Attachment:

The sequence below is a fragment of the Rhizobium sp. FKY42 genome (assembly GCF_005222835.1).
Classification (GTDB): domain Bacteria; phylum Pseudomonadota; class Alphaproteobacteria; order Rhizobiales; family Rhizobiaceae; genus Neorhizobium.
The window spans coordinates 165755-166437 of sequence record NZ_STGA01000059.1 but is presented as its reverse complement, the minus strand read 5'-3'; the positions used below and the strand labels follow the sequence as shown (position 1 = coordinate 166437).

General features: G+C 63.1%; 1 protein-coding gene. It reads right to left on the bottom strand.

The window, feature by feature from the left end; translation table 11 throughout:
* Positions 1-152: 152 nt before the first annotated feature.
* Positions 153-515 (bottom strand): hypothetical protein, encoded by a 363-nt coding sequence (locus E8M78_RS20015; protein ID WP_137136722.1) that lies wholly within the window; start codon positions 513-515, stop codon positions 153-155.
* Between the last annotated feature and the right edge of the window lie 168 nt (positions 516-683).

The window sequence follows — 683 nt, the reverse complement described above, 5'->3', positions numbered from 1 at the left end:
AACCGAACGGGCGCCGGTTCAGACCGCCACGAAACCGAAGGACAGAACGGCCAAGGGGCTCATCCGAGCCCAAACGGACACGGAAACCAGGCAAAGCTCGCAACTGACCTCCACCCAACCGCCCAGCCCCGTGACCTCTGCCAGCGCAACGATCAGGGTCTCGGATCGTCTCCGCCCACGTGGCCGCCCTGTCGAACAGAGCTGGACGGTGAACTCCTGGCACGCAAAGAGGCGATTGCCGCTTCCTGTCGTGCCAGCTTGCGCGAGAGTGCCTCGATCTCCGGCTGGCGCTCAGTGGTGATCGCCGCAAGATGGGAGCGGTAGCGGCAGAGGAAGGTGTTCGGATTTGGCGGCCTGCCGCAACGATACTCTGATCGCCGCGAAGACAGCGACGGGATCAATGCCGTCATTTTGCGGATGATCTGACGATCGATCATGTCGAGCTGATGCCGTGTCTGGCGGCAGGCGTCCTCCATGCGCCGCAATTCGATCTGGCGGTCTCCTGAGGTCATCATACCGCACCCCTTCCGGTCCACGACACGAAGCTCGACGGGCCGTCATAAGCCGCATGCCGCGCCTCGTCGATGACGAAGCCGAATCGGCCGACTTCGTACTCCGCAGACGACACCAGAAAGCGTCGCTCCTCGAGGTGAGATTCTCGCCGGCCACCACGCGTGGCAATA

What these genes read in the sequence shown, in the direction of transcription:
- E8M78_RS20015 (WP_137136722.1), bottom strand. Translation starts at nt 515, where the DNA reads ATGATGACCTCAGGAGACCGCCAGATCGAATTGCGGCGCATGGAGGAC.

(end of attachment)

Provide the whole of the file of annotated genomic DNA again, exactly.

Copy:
The sequence below is a fragment of the Rhizobium sp. FKY42 genome (assembly GCF_005222835.1).
Classification (GTDB): domain Bacteria; phylum Pseudomonadota; class Alphaproteobacteria; order Rhizobiales; family Rhizobiaceae; genus Neorhizobium.
The window spans coordinates 165755-166437 of sequence record NZ_STGA01000059.1 but is presented as its reverse complement, the minus strand read 5'-3'; the positions used below and the strand labels follow the sequence as shown (position 1 = coordinate 166437).

General features: G+C 63.1%; 1 protein-coding gene. It reads right to left on the bottom strand.

The window, feature by feature from the left end; translation table 11 throughout:
* Positions 1-152: 152 nt before the first annotated feature.
* Positions 153-515 (bottom strand): hypothetical protein, encoded by a 363-nt coding sequence (locus E8M78_RS20015; protein ID WP_137136722.1) that lies wholly within the window; start codon positions 513-515, stop codon positions 153-155.
* Between the last annotated feature and the right edge of the window lie 168 nt (positions 516-683).

The window sequence follows — 683 nt, the reverse complement described above, 5'->3', positions numbered from 1 at the left end:
AACCGAACGGGCGCCGGTTCAGACCGCCACGAAACCGAAGGACAGAACGGCCAAGGGGCTCATCCGAGCCCAAACGGACACGGAAACCAGGCAAAGCTCGCAACTGACCTCCACCCAACCGCCCAGCCCCGTGACCTCTGCCAGCGCAACGATCAGGGTCTCGGATCGTCTCCGCCCACGTGGCCGCCCTGTCGAACAGAGCTGGACGGTGAACTCCTGGCACGCAAAGAGGCGATTGCCGCTTCCTGTCGTGCCAGCTTGCGCGAGAGTGCCTCGATCTCCGGCTGGCGCTCAGTGGTGATCGCCGCAAGATGGGAGCGGTAGCGGCAGAGGAAGGTGTTCGGATTTGGCGGCCTGCCGCAACGATACTCTGATCGCCGCGAAGACAGCGACGGGATCAATGCCGTCATTTTGCGGATGATCTGACGATCGATCATGTCGAGCTGATGCCGTGTCTGGCGGCAGGCGTCCTCCATGCGCCGCAATTCGATCTGGCGGTCTCCTGAGGTCATCATACCGCACCCCTTCCGGTCCACGACACGAAGCTCGACGGGCCGTCATAAGCCGCATGCCGCGCCTCGTCGATGACGAAGCCGAATCGGCCGACTTCGTACTCCGCAGACGACACCAGAAAGCGTCGCTCCTCGAGGTGAGATTCTCGCCGGCCACCACGCGTGGCAATA

What these genes read in the sequence shown, in the direction of transcription:
- E8M78_RS20015 (WP_137136722.1), bottom strand. Translation starts at nt 515, where the DNA reads ATGATGACCTCAGGAGACCGCCAGATCGAATTGCGGCGCATGGAGGAC.